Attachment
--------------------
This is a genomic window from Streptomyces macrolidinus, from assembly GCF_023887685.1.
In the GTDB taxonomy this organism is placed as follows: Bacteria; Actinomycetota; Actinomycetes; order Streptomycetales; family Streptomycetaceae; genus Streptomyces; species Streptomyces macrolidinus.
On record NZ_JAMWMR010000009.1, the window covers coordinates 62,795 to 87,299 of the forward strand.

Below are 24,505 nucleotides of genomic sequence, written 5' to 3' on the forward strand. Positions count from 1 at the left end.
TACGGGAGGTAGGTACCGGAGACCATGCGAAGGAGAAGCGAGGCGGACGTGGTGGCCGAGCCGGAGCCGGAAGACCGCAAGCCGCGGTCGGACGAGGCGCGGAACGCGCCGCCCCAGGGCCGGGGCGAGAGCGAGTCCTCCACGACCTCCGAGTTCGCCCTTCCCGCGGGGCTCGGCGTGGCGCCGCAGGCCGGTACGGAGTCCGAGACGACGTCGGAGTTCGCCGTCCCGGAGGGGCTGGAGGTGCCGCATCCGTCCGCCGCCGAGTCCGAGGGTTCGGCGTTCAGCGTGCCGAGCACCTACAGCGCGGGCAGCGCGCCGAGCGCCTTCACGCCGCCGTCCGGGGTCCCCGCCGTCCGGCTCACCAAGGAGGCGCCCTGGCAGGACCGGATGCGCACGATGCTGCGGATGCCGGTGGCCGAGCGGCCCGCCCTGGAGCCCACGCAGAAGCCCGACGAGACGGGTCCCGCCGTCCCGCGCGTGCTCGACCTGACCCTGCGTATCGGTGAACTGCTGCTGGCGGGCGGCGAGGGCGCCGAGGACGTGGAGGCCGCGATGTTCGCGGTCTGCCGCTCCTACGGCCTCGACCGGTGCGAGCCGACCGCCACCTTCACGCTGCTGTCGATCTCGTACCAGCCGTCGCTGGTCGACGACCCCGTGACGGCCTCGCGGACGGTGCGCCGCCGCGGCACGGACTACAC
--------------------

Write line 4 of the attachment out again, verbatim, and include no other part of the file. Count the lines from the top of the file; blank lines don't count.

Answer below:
Below are 24,505 nucleotides of genomic sequence, written 5' to 3' on the forward strand. Positions count from 1 at the left end.